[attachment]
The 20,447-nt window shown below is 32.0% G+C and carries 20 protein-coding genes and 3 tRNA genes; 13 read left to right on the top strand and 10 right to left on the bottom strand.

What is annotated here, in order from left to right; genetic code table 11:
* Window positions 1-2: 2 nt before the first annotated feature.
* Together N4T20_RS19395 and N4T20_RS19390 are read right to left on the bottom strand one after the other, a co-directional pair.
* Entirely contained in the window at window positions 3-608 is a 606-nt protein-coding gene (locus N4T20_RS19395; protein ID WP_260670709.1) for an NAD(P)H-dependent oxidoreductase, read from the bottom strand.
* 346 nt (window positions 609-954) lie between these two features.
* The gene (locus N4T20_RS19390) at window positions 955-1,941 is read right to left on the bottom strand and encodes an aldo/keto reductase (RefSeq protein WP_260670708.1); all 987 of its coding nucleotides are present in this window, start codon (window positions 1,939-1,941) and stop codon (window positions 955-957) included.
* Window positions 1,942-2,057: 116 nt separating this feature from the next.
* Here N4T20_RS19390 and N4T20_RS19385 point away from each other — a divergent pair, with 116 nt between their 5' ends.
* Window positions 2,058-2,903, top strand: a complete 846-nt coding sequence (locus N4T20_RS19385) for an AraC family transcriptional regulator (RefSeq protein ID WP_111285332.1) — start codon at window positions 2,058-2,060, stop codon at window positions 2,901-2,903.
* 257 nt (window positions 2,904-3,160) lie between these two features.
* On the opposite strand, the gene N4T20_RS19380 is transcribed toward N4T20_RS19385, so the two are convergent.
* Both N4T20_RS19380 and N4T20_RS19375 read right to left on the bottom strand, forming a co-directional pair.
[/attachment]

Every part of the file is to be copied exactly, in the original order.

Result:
The 20,447-nt window shown below is 32.0% G+C and carries 20 protein-coding genes and 3 tRNA genes; 13 read left to right on the top strand and 10 right to left on the bottom strand.

What is annotated here, in order from left to right; genetic code table 11:
* Window positions 1-2: 2 nt before the first annotated feature.
* Together N4T20_RS19395 and N4T20_RS19390 are read right to left on the bottom strand one after the other, a co-directional pair.
* Entirely contained in the window at window positions 3-608 is a 606-nt protein-coding gene (locus N4T20_RS19395; protein ID WP_260670709.1) for an NAD(P)H-dependent oxidoreductase, read from the bottom strand.
* 346 nt (window positions 609-954) lie between these two features.
* The gene (locus N4T20_RS19390) at window positions 955-1,941 is read right to left on the bottom strand and encodes an aldo/keto reductase (RefSeq protein WP_260670708.1); all 987 of its coding nucleotides are present in this window, start codon (window positions 1,939-1,941) and stop codon (window positions 955-957) included.
* Window positions 1,942-2,057: 116 nt separating this feature from the next.
* Here N4T20_RS19390 and N4T20_RS19385 point away from each other — a divergent pair, with 116 nt between their 5' ends.
* Window positions 2,058-2,903, top strand: a complete 846-nt coding sequence (locus N4T20_RS19385) for an AraC family transcriptional regulator (RefSeq protein ID WP_111285332.1) — start codon at window positions 2,058-2,060, stop codon at window positions 2,901-2,903.
* 257 nt (window positions 2,904-3,160) lie between these two features.
* On the opposite strand, the gene N4T20_RS19380 is transcribed toward N4T20_RS19385, so the two are convergent.
* Both N4T20_RS19380 and N4T20_RS19375 read right to left on the bottom strand, forming a co-directional pair.